As Star Strider said, this is an heuristic exploration. I am not sure if there is an method that we can avoid this exploration of initial guess.
For the model you've shown, you can take some of the heuristics out of it by analyzing the log of your model function log(F)
logF = log(x1)+ x3*(1-xdata/x2);
Since log(F) depends linearly on log(x1) and x3, the least squares estimates of those parameters are determined once x2 is fixed. You can therefore write the least squares function in terms of a single variable x2 as follows,
logF=norm( Q*z-log(y) );
If you plot this over a range of x2,
logF=@(x2) arrayfun(@(z) logFlsq(z,t,y),x2);
you will see that it is minimized at about x2=12. The fit becomes very insensitive to x2 at that point.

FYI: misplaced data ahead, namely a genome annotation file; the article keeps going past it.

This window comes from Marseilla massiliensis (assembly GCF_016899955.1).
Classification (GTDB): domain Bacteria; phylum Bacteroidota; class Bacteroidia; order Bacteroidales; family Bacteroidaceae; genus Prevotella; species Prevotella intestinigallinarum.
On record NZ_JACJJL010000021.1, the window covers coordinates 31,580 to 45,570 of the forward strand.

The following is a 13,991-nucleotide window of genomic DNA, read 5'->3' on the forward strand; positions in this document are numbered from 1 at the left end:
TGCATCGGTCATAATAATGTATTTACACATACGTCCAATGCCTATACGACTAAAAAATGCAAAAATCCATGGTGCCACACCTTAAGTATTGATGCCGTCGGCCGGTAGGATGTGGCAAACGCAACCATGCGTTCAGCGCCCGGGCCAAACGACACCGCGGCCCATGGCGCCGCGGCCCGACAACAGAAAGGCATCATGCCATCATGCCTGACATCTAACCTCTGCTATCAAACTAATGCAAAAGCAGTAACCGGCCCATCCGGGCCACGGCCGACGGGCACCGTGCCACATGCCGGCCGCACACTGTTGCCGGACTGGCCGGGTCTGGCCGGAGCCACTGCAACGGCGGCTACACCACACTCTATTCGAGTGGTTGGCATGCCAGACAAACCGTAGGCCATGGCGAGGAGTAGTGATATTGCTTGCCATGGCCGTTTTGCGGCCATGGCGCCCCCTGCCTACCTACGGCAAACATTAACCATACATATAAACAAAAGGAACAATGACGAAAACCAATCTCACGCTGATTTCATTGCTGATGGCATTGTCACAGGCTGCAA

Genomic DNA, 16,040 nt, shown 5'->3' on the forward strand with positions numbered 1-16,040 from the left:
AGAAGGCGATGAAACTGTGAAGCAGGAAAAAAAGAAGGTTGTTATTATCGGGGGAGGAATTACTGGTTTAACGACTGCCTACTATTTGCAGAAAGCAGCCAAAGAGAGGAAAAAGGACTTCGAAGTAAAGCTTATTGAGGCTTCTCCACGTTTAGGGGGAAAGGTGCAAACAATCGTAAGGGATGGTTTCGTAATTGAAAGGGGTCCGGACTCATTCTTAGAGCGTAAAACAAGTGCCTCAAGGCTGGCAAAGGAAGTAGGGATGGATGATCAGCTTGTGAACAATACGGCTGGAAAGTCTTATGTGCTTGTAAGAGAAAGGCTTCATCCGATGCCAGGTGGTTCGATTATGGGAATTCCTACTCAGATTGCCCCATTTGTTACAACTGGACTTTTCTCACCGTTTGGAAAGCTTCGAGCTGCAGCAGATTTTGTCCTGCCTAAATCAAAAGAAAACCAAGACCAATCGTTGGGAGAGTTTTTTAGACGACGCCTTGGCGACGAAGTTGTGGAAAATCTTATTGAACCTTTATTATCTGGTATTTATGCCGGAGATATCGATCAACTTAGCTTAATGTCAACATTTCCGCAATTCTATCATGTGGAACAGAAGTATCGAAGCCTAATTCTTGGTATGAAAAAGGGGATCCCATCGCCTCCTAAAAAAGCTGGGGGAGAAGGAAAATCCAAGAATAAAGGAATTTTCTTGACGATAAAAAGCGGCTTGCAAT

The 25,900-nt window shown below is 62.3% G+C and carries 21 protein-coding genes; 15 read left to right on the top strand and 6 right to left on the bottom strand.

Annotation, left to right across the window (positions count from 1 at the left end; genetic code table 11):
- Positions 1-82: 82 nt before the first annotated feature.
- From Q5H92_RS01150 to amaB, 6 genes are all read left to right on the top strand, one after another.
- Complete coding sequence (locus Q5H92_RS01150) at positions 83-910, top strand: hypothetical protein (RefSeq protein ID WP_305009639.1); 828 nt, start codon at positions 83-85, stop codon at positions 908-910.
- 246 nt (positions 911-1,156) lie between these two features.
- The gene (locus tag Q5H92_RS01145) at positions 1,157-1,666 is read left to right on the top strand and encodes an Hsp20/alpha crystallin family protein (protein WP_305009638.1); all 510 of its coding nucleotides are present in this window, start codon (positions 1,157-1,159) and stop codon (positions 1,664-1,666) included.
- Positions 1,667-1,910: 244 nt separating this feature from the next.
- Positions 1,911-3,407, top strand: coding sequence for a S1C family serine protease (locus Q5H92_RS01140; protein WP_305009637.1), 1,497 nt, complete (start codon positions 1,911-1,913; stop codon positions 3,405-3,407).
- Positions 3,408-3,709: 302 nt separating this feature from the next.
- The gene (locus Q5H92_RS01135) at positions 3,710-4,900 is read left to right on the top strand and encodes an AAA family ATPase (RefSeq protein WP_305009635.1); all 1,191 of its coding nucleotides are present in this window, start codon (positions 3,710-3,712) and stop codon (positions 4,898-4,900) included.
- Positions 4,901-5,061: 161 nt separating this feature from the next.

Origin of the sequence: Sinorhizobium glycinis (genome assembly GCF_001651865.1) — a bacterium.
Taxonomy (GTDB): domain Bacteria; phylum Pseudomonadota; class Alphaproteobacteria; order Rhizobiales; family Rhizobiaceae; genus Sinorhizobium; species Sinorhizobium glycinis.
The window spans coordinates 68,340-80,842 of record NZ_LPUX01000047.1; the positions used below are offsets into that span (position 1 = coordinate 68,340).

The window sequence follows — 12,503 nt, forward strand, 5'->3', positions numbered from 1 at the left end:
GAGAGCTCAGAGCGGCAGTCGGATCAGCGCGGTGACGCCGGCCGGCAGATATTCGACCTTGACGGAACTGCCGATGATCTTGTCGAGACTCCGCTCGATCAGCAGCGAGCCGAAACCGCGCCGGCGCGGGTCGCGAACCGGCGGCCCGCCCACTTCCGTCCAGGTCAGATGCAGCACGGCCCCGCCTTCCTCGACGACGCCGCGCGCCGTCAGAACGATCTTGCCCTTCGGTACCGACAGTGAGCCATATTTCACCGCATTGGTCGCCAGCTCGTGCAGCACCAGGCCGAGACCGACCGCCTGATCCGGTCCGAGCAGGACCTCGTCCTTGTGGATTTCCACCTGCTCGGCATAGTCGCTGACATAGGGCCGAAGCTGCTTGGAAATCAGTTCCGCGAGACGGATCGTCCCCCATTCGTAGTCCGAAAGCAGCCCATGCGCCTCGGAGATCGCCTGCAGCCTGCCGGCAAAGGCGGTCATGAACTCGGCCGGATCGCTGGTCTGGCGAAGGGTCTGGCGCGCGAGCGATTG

By calling logFlsq() with 2 output arguments, you can find the minimizing values for x1 and x3 corresponding to x2=12,
8.3133 12.0000 12.5592
Feeding this as your initial guess x0 and your original F(x) to lsqcurvefit leads to a very different result
13.2006 457.1577 622.1261
but not a very different result for the curve. Both x and x0 fit the data very closely, at least visually
legend('Final Fit','Initial Fit', 'Data');
So, it appears that the fitting problem is highly ill-conditioned.